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"Don't limit yourself. Become a limited edition instead."| A Harvard Alum's Advice on Balancing Life

We had the privilege of interviewing Taylor Reneau via Email and asked for some experience about: Balancing Life


  • alum of top private university, Harvard University in Massachusetts

  • founder of Ivy Advise - an online course to help high school students get into dream school

  • a YouTuber who speaks on various topics about education



Here are some of her pieces of advice:

  • "Never do anything in this life you aren’t passionate about."

  • "Sometimes you need to choose the things that you love over the things that will get you the score."

  • "You have to prioritize results over feelings and excuses."

  • "Your life is not practical; your life is extraordinary."



Q: If you realized you had given yourself too many commitments, how did you determine what to give up?

A: When I realized I had too many priorities, I gave up sleep and treated extracurriculars as my whole social life. This sounds harsh and dumb and unhealthy, and I agree… it completely is. That being said, American society still values top achievers, and top schools still select primarily on the superficial. They don’t judge on how well you are treating your body, so I wasn’t docked anything for being tired. Now, if you want to ask the question, “What would I recommend for deciding what to give up?”, that has a different answer. I would recommend giving up the extracurricular you like the least. Always. Never do anything in this life you aren’t passionate about. And yes, that is an order.




Q: What would you say were your priorities and do you think they helped you stay focused?

A: My priority was to be the #1 student in my school academically while staying true to myself. That meant I didn’t have any room to slip up. I couldn’t get anything less than near perfect in every class, so I made sure I understood and memorized everything. That being said, I came in 2nd. Why? Because I chose to take painting classes every year at my school, and these classes were unweighted. Sometimes you need to choose the things that you love over the things that will get you the score.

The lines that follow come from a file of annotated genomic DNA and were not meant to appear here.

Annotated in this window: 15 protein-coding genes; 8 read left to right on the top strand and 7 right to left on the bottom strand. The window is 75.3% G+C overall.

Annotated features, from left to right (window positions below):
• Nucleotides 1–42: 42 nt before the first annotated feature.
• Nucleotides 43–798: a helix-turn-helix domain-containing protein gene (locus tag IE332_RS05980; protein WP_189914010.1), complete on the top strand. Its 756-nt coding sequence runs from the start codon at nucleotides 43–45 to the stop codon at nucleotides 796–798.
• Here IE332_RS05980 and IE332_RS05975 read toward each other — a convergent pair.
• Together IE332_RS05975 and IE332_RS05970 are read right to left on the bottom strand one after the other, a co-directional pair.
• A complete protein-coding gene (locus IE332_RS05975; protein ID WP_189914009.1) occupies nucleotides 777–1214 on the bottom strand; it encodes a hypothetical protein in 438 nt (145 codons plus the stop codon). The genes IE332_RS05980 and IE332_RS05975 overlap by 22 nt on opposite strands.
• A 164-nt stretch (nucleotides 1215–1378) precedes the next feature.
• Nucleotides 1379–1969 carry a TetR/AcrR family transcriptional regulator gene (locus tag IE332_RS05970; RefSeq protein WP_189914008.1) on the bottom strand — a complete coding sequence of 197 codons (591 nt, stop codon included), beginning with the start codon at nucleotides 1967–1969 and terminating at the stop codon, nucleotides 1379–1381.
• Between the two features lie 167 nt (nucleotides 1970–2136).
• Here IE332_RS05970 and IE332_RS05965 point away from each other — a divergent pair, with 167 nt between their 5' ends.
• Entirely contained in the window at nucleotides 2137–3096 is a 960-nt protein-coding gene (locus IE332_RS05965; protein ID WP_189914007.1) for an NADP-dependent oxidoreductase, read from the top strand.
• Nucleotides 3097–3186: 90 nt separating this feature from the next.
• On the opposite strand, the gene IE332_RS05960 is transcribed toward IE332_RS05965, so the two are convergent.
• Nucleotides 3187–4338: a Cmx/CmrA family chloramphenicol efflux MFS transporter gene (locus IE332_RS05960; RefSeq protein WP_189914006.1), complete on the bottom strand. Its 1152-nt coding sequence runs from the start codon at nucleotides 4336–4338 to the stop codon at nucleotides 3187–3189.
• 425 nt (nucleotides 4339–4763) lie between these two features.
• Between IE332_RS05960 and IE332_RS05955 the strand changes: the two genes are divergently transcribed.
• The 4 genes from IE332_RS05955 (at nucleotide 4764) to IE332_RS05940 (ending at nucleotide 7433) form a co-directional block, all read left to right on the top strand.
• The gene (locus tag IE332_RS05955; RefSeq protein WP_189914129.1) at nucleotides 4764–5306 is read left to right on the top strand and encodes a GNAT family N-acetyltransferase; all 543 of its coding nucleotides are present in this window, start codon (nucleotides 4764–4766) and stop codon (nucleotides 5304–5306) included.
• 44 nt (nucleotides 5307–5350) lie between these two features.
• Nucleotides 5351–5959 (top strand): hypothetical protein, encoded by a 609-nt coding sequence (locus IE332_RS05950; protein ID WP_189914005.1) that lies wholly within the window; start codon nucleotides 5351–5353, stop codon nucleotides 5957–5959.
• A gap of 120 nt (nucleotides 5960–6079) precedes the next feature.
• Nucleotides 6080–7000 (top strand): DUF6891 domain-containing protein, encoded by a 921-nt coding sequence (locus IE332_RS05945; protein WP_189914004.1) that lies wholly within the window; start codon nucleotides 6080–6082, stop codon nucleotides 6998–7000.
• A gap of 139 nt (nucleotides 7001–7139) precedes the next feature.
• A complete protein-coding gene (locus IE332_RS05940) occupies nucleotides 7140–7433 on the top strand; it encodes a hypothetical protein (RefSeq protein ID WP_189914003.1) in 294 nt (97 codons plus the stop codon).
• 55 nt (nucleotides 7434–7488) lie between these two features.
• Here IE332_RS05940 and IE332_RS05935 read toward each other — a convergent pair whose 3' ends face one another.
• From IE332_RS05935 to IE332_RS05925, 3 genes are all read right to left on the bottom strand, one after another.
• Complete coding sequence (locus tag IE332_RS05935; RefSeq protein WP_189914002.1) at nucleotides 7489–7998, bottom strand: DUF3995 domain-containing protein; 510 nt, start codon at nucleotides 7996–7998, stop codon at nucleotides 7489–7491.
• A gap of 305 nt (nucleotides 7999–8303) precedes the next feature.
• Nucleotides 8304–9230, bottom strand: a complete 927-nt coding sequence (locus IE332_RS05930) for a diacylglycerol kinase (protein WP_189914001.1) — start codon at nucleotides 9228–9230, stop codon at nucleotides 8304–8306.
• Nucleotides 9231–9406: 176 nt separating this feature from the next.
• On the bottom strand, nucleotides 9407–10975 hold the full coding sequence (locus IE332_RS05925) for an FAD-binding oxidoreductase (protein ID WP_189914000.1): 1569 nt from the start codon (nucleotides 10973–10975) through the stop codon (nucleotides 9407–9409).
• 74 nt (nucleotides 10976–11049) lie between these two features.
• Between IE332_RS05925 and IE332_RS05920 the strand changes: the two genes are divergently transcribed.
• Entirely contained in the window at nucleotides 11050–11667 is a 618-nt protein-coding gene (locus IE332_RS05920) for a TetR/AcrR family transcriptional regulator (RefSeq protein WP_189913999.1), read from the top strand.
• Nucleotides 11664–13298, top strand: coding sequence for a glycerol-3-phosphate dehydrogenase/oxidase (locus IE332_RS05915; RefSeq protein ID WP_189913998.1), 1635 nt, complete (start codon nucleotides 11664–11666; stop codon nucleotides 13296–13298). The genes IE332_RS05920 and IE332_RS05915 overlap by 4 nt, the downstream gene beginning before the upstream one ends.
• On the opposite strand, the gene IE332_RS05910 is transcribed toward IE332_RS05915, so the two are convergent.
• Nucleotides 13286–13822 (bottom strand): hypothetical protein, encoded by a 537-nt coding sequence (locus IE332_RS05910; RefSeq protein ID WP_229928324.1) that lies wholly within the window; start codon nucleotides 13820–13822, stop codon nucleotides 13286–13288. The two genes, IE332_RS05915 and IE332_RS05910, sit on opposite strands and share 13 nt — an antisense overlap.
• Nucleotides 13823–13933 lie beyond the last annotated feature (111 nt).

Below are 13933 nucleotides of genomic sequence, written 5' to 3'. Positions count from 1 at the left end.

Q: What is one inevitable obstacle we will all have to face in our high school career?

A: Acne. It will happen to you. It will happen to me. It will happen regardless of whether or not you shove 100 blueberries in your mouth at one time and tell yourself to chew. Deal with it. It’s not a requisite to look pretty while at school. And while we’re on the topic, you’re also probably going to have to deal with a little bit of ridicule, bullying, or peer pressure from students who don’t understand your goals. Forget them. They are not on the same path as you. You are working towards a greater dream, and some people will not understand it.




Q: What are some regrets that you have about your high school career, and what would you advise high schoolers to avoid doing?

A: I regret thinking that the A-list popular students were off-limits for talking to. Nobody is off-limits; nobody is too cool for school. And, as Eleanor Roosevelt said, “No one can make you feel inferior without your consent.”




Q: How did you set your priorities in high school?

A: My syllabus set my priorities for me most of the time!




Q: Did you have to give anything up (hanging out with friends, going out more, vacations etc.) to get to a high level in what you are doing?

A: Yes. I had to sacrifice a normal social life. I always killed two birds with one stone whenever I could. My sports were my social life. And when you think about it, how much more was really going on in suburban Ohio that I was missing out on? Probably not too much. I think trading four years of high-school socializing for getting into Harvard and changing my life forever was more than worth it.




Q: What do you think people will inevitably have to prioritize more to pursue their passion?

A: You have to prioritize results over feelings and excuses. You get to choose your life. If you have a passion that you want to accomplish, you have to act like it, even when it’s not the nicest option in the moment.




Q: What are some regrets that you have about your high school career?

A: I regret taking a STEM class with students who were unkind. Nothing messes with your mind more than being surrounded by people who bring you down… especially when you’re trying to excel academically.




Q: What is one thing you wish you knew while you were in high school?

A: I wish I had known back in high school that the guys I crushed on were not worth my attention. I spent too many hours obsessing over boys that today I would not even look twice at. That time would’ve been better spent on myself and my passions.




Q: Do you have any last words of advice you would like a high school student to know?

A: You are too young to settle for practical. Your life is not practical; your life is extraordinary. Settle for nothing less than everything that you want, because you can have it. Whether you want to learn how to genetically alter a butterfly’s wings from blue to pink or you want to chat on the phone with Beyoncé or you want to get accepted to Harvard, anything is within your reach… if you’re creative and devoted enough to figure out how to do it.




While you're here, check out Taylor's advice on Getting into Harvard, Extracurriculars, College Applications, and College Life.

Also, if you want to know more about Taylor, take a look at her LinkedIn, her YouTube Channel YesReneau, and her business, Ivy Advise.

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